Happy Birthday, America (Paperback)
Mary Pope Osborne celebrates July 4th, the most American of holidays, with a warm family story. Three generations enjoy parades, popcorn, "Yankee Doodle," and at the end of the day, lightning bugs and fireworks. "Then I blow out the stars, as if they were candles on a giant birthday cake"--a glorious image in Peter Catalanotto's glowing and buoyant watercolors.
About the Author
Mary Pope Osborne is the author of the multimillion-copy bestselling Magic Tree House series, as well as the "stirring" (Publishers Weekly, starred review), patriotic New York's Bravest. She lives in northwestern Connecticut.
Peter Catalanotto's more recent book for Roaring Brook Press, We Wanted You, written by Liz Rosenberg, was praised by Publishers Weekly for its "radiant paintings" and by School Library Journal for "glowing illustrations." He lives in southeastern Pennsylvania.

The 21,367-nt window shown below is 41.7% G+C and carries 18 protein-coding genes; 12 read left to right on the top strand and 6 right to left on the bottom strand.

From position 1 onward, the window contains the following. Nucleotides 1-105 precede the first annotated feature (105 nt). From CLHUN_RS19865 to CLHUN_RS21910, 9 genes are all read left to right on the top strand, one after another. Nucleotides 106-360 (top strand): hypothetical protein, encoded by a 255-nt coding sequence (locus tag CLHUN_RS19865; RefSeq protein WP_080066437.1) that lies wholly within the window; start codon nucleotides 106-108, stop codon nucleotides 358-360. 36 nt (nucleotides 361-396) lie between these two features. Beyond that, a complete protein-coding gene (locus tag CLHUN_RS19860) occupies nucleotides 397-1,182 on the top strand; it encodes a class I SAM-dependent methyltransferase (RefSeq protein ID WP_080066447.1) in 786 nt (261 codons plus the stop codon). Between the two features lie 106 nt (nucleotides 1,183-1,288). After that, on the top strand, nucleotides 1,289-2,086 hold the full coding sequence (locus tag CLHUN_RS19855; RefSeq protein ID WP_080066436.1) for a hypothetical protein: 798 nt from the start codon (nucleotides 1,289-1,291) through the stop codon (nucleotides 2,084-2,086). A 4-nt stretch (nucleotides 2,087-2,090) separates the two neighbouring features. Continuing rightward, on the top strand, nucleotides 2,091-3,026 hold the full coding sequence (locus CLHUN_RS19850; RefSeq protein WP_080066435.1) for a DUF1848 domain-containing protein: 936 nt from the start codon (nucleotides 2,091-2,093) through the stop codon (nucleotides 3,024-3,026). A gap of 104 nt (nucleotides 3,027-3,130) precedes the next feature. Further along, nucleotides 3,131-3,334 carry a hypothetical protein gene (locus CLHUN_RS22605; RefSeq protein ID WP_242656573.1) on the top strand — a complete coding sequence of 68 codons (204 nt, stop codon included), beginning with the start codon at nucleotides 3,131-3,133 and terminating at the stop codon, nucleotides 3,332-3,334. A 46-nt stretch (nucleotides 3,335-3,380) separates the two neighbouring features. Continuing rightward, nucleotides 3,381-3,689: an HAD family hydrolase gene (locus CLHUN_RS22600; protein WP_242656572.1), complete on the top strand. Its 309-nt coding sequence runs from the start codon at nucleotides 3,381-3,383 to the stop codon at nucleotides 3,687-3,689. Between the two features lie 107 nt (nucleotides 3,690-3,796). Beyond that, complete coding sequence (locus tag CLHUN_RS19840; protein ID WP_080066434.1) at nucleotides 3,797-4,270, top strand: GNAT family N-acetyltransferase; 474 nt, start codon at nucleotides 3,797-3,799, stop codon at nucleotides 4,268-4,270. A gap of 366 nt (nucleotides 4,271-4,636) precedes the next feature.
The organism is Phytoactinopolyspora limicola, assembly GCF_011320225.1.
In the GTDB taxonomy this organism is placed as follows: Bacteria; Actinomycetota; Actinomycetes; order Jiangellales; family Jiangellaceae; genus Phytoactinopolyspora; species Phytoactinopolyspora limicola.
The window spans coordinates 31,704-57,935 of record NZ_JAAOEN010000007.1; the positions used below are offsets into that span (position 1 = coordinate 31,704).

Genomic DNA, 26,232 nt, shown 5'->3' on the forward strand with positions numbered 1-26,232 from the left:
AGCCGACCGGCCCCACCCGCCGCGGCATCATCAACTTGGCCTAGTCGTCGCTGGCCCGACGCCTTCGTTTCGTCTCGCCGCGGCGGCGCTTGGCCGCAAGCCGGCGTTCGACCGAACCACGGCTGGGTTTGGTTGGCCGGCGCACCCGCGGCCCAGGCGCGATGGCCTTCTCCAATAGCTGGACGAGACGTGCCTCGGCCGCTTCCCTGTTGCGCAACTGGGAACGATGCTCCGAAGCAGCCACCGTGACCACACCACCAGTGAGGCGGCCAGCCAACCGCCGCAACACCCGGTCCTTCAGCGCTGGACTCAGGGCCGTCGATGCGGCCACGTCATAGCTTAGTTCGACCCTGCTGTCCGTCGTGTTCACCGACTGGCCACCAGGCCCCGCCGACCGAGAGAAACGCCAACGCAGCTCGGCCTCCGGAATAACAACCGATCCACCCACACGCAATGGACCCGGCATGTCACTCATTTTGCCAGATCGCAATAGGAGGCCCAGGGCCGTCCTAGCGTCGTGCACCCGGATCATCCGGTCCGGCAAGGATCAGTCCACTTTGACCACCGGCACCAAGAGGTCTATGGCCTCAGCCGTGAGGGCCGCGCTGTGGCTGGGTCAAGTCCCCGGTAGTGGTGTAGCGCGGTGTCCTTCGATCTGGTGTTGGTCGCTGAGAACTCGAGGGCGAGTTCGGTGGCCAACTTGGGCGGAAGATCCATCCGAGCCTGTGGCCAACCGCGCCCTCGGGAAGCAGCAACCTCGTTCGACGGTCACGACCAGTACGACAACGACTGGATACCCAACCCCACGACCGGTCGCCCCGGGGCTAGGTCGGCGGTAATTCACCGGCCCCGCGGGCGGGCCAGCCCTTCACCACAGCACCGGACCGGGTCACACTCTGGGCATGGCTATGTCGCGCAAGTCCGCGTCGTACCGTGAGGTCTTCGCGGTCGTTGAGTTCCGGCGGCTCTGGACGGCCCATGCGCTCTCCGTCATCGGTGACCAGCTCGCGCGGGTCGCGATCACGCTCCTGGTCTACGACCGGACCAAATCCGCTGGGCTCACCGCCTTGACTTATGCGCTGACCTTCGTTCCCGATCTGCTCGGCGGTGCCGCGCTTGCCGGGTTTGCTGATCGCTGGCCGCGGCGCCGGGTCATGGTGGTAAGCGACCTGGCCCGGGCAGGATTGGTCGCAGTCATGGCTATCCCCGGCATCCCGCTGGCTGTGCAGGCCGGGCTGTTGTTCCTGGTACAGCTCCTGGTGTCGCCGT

Publishers Weekly Mary Pope Osborne joins in a family's small-town Fourth of July celebration in Happy Birthday, America, illus. by Peter Catalanotto. Thickly applied watercolors depict the festivities, including a pet parade, picnic, concert and fireworks. An author's note details the origins of Independence Day traditions. Booklist This sparkling tribute to the Fourth of July depicts how a family of eight living in a small town celebrates this favorite holiday. Catalanotto's familiar, softly colred artwork stages the scenario: a pet parade; popcorn, pizza, and raffle tickets for sale; face painting; antique cars, penny pitching; a nighttime concert, a reading of the Declaration of Independence, and fireworks. The day is made up of little things, while the celebration is about big ones--community, freedom, and pride. Catalanotto's watercolor palette lends a candlelike glow to scenes as the expressive faces of kids and adults enjoy the occasion. Pair this with Marsha Chall's similarly titled picture book, published in 2000, for a doubly festive reading. School Library Journal Independence and patriotism are hard concepts for the very young to grasp. Osborne tackles this challenge through a nostalgic recollection of a small-town Fourth of July celebration. Food, fun, and family fill the day, with firemen; members of the Kiwanis, American Legion, and Knights ofColumbus; and a local dance school and band all playing their parts. "Yankee Doodle," "Stars and Stripes Forever," Lady Liberty, reading from the Declaration of Independence, and a community singing of "The Star-Spangled Banner" lead right into the "Oooooh!" "Ahhhh!" "Wow!" sparked by the fireworks. Finally, a happy, tired family drives home. Though most children would rather be at an event than read about the nice time others have, Osborne's text is an agreeable slice of life. Catalanotto's illustrations capture the festivities with selective realism and just enough detail. The author's notes cap the work with a few historical and personal tidbits. Libraries that need additional materials to support holiday collections will find this worthy of consideration even though the ideals of independence and patriotism remain elusive.